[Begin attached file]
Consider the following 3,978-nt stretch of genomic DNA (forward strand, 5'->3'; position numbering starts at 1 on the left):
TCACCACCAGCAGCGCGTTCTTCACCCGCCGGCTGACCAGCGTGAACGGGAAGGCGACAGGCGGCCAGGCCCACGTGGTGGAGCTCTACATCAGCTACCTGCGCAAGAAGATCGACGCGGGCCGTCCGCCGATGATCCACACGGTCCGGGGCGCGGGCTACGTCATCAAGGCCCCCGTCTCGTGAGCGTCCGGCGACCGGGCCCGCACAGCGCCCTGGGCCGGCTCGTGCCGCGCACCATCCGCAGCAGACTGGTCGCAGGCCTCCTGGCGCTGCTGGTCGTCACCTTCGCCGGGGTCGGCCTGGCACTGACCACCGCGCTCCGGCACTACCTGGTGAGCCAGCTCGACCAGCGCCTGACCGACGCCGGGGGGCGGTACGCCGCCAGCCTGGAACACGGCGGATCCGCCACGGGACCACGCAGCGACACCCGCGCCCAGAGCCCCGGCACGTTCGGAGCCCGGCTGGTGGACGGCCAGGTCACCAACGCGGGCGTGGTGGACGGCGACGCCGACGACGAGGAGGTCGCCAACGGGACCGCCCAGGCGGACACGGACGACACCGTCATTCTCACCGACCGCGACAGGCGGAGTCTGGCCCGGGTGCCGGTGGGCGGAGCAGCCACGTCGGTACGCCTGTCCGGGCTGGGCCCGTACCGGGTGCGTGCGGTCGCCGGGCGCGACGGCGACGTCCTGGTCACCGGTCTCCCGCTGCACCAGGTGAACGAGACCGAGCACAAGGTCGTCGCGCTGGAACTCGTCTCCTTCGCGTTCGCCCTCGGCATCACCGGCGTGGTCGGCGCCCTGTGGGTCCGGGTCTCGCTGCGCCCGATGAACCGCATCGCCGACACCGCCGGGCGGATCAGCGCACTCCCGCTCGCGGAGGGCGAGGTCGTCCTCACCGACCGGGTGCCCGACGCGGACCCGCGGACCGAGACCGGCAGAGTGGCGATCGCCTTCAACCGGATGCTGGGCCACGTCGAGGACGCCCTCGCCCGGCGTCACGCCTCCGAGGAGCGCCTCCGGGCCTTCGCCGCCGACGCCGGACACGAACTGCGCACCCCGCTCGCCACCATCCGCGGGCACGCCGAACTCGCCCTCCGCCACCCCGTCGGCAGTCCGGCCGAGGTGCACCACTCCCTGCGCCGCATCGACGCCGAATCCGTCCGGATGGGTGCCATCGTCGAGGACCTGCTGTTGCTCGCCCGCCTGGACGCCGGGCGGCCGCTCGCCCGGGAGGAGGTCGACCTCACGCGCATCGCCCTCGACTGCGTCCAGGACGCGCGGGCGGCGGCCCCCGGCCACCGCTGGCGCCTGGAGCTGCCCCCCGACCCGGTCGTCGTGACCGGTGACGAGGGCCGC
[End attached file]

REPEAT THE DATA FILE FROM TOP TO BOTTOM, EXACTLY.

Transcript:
Consider the following 3,978-nt stretch of genomic DNA (forward strand, 5'->3'; position numbering starts at 1 on the left):
TCACCACCAGCAGCGCGTTCTTCACCCGCCGGCTGACCAGCGTGAACGGGAAGGCGACAGGCGGCCAGGCCCACGTGGTGGAGCTCTACATCAGCTACCTGCGCAAGAAGATCGACGCGGGCCGTCCGCCGATGATCCACACGGTCCGGGGCGCGGGCTACGTCATCAAGGCCCCCGTCTCGTGAGCGTCCGGCGACCGGGCCCGCACAGCGCCCTGGGCCGGCTCGTGCCGCGCACCATCCGCAGCAGACTGGTCGCAGGCCTCCTGGCGCTGCTGGTCGTCACCTTCGCCGGGGTCGGCCTGGCACTGACCACCGCGCTCCGGCACTACCTGGTGAGCCAGCTCGACCAGCGCCTGACCGACGCCGGGGGGCGGTACGCCGCCAGCCTGGAACACGGCGGATCCGCCACGGGACCACGCAGCGACACCCGCGCCCAGAGCCCCGGCACGTTCGGAGCCCGGCTGGTGGACGGCCAGGTCACCAACGCGGGCGTGGTGGACGGCGACGCCGACGACGAGGAGGTCGCCAACGGGACCGCCCAGGCGGACACGGACGACACCGTCATTCTCACCGACCGCGACAGGCGGAGTCTGGCCCGGGTGCCGGTGGGCGGAGCAGCCACGTCGGTACGCCTGTCCGGGCTGGGCCCGTACCGGGTGCGTGCGGTCGCCGGGCGCGACGGCGACGTCCTGGTCACCGGTCTCCCGCTGCACCAGGTGAACGAGACCGAGCACAAGGTCGTCGCGCTGGAACTCGTCTCCTTCGCGTTCGCCCTCGGCATCACCGGCGTGGTCGGCGCCCTGTGGGTCCGGGTCTCGCTGCGCCCGATGAACCGCATCGCCGACACCGCCGGGCGGATCAGCGCACTCCCGCTCGCGGAGGGCGAGGTCGTCCTCACCGACCGGGTGCCCGACGCGGACCCGCGGACCGAGACCGGCAGAGTGGCGATCGCCTTCAACCGGATGCTGGGCCACGTCGAGGACGCCCTCGCCCGGCGTCACGCCTCCGAGGAGCGCCTCCGGGCCTTCGCCGCCGACGCCGGACACGAACTGCGCACCCCGCTCGCCACCATCCGCGGGCACGCCGAACTCGCCCTCCGCCACCCCGTCGGCAGTCCGGCCGAGGTGCACCACTCCCTGCGCCGCATCGACGCCGAATCCGTCCGGATGGGTGCCATCGTCGAGGACCTGCTGTTGCTCGCCCGCCTGGACGCCGGGCGGCCGCTCGCCCGGGAGGAGGTCGACCTCACGCGCATCGCCCTCGACTGCGTCCAGGACGCGCGGGCGGCGGCCCCCGGCCACCGCTGGCGCCTGGAGCTGCCCCCCGACCCGGTCGTCGTGACCGGTGACGAGGGCCGC